Well listeners, you can hardly have failed to notice that this summer saw the publication of my first book, Secret Swindon. So now it’s onto the next project: Swindon in 50 Buildings. To that end I’ve compiled a list of suggested buildings for the edification of the publisher, Amberley Books.
The buildings I’ve selected for my next project aren’t necessarily there because they’re fabulous architecture, or old or listed – though sometimes that’s part of it – but because they have a part in Swindon’s story. Many, many buildings do that of course – and far more than fifty of them too.
One that I might include in my next project is Deacon’s jewellers on Wood Street in Old Town.
The business is still family-owned – now in its sixth generation – that’s rather cool isn’t it? Besides that though, the business has a rich history – one that’s wrapped up in Swindon’s railway past.
Given that his year is their 170th anniversary (Established 1848), it seems fitting to give them a mention on this blog.
Their website has their history on it so here’s a couple of extracts:
‘ … The catalyst for bringing the name of Deacon to Swindon was undoubtedly the arrival of the Great Western Railway. As an ambitious 26 year old George Deacon, having moved from his home town of Westbury, realised the need for time-keeping in a fast growing town of the industrial revolution. The business was able to expand, winning one of the timing contracts for the Great Western Railway on the line between Paddington and Swansea from the early 1850s until 1893 …
…The Regulator clock which stands to this day in the jewellery, clock and watch department was made by Deacon & Son Ltd around 1865 when the company held one of the timing contracts for the Great Western Railway on the line between Paddington and Swansea. Before radio and the telephone gave universally available timing, accurate time keeping had to be maintained locally and this was usually done by the means of the regulator clock.
The dead beat escapement in this movement causes less friction and dampens vibration, giving greater accuracy. The self regulating mercury pendulum, which changes volume equally with the changes in temperature, keeps the clock on a constant steady beat giving better time keeping. This clock was used extensively in our workshops for clock timing and regulation for many years, until its retirement in the 1960s. In 2011 the same task is performed by radio controlled timing from the nuclear caesium clock at the National Physics Laboratory at Rugby.’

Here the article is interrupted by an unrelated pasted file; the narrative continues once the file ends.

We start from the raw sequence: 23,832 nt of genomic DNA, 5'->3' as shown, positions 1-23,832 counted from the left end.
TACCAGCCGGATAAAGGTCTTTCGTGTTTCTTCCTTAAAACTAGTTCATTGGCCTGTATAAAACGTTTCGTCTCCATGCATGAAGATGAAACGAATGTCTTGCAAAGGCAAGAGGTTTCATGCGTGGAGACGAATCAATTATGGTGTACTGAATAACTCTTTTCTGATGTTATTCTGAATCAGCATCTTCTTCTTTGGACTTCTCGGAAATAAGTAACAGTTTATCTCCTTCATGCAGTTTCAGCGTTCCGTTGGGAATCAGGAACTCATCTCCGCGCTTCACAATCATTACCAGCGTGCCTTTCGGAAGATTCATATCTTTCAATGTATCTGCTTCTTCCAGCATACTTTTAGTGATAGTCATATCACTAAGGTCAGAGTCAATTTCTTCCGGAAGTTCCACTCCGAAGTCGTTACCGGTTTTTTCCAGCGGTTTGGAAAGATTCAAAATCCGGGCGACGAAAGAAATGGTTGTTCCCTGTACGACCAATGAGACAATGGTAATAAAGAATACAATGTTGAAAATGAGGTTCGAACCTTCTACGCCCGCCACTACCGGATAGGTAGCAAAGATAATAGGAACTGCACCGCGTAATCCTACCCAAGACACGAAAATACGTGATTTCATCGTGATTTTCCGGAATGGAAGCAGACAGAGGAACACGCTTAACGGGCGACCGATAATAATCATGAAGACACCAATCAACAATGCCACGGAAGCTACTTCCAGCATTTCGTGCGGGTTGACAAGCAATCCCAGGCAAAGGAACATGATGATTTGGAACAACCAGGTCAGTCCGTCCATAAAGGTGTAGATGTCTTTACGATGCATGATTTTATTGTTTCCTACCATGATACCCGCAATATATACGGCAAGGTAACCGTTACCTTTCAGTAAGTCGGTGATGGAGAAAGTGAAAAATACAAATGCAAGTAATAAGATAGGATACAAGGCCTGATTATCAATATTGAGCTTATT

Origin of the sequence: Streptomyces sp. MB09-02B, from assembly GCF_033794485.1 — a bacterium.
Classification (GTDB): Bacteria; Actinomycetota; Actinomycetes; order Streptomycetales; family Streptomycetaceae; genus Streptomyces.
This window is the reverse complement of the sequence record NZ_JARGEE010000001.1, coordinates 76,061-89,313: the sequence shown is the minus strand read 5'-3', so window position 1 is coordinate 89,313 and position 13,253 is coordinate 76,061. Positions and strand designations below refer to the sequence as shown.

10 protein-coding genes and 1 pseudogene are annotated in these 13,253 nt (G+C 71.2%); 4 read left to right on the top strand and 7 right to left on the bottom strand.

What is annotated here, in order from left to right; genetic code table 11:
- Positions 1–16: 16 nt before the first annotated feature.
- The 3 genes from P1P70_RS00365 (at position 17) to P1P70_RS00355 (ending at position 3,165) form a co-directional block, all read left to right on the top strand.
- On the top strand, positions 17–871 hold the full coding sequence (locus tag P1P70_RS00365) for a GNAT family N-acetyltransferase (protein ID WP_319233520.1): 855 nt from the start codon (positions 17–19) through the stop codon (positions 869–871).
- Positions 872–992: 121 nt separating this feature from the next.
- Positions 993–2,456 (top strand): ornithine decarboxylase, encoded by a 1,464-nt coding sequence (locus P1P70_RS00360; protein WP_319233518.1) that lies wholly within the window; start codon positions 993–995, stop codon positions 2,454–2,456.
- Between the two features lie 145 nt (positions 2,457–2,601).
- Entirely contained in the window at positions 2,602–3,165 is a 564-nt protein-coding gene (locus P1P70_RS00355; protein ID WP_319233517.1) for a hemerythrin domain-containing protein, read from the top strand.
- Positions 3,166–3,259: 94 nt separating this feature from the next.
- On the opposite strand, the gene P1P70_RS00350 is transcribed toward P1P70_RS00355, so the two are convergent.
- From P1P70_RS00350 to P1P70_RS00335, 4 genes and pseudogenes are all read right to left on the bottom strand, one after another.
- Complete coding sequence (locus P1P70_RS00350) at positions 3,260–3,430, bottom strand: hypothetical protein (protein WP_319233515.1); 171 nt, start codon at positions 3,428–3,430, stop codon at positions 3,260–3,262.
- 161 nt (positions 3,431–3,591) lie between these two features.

Find them on Facebook: https://www.facebook.com/deaconsjewellers/
These boots are made for walking
Of course, Deacon’s is not the only long-standing, family-owned business in Old Town. I’m really rather fond of Blaylock’s – the shoe shop on the corner of Bath Road and Devizes Rd.
Blaylock’s is what I call a ‘proper’ shoe shop – though you’d need to be of a certain again to even know what I mean by that. And what I mean by that, is that the shoes are stacked in boxes on shelves in the shop itself. There’s no going out the back somewhere with an iPad and a headset on. Pfft. It’s friendly service and I love it. Not quite as old as Deacon’s they’ve been around for somewhere in the region of 100 years. Still, to my knowledge, this is a family-run business and an independent shoe shop. Fabulous.
Having bought your super comfy carpet slippers in Blaylocks – where better for your actual carpet than Gilbert’s on Newport Street, Gilbert’s have been in Old Town since 1866 so must have furnished a few Swindon homes in the intervening 152 years. What an astonishing thought.